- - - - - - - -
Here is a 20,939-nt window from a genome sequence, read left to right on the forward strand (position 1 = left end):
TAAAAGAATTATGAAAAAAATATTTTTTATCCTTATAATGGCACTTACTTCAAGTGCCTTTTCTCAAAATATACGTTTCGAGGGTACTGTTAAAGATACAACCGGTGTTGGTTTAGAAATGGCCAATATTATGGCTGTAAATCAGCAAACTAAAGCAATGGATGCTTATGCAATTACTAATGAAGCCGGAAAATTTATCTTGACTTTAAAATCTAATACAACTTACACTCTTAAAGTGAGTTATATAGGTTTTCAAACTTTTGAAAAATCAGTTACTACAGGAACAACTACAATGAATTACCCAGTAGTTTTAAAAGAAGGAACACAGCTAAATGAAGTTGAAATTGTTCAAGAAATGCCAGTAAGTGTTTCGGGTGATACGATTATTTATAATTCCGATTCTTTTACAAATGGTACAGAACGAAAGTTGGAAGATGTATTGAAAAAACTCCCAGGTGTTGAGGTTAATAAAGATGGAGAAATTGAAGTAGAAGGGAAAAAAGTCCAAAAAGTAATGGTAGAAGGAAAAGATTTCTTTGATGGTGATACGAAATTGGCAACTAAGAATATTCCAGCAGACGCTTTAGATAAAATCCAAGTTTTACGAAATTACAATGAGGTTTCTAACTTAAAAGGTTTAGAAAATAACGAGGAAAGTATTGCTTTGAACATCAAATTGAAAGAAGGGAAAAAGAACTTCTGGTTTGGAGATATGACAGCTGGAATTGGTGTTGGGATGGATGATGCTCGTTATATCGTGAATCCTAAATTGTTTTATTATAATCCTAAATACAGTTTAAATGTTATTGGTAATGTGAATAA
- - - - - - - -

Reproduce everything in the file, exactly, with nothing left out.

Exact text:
Here is a 20,939-nt window from a genome sequence, read left to right on the forward strand (position 1 = left end):
TAAAAGAATTATGAAAAAAATATTTTTTATCCTTATAATGGCACTTACTTCAAGTGCCTTTTCTCAAAATATACGTTTCGAGGGTACTGTTAAAGATACAACCGGTGTTGGTTTAGAAATGGCCAATATTATGGCTGTAAATCAGCAAACTAAAGCAATGGATGCTTATGCAATTACTAATGAAGCCGGAAAATTTATCTTGACTTTAAAATCTAATACAACTTACACTCTTAAAGTGAGTTATATAGGTTTTCAAACTTTTGAAAAATCAGTTACTACAGGAACAACTACAATGAATTACCCAGTAGTTTTAAAAGAAGGAACACAGCTAAATGAAGTTGAAATTGTTCAAGAAATGCCAGTAAGTGTTTCGGGTGATACGATTATTTATAATTCCGATTCTTTTACAAATGGTACAGAACGAAAGTTGGAAGATGTATTGAAAAAACTCCCAGGTGTTGAGGTTAATAAAGATGGAGAAATTGAAGTAGAAGGGAAAAAAGTCCAAAAAGTAATGGTAGAAGGAAAAGATTTCTTTGATGGTGATACGAAATTGGCAACTAAGAATATTCCAGCAGACGCTTTAGATAAAATCCAAGTTTTACGAAATTACAATGAGGTTTCTAACTTAAAAGGTTTAGAAAATAACGAGGAAAGTATTGCTTTGAACATCAAATTGAAAGAAGGGAAAAAGAACTTCTGGTTTGGAGATATGACAGCTGGAATTGGTGTTGGGATGGATGATGCTCGTTATATCGTGAATCCTAAATTGTTTTATTATAATCCTAAATACAGTTTAAATGTTATTGGTAATGTGAATAA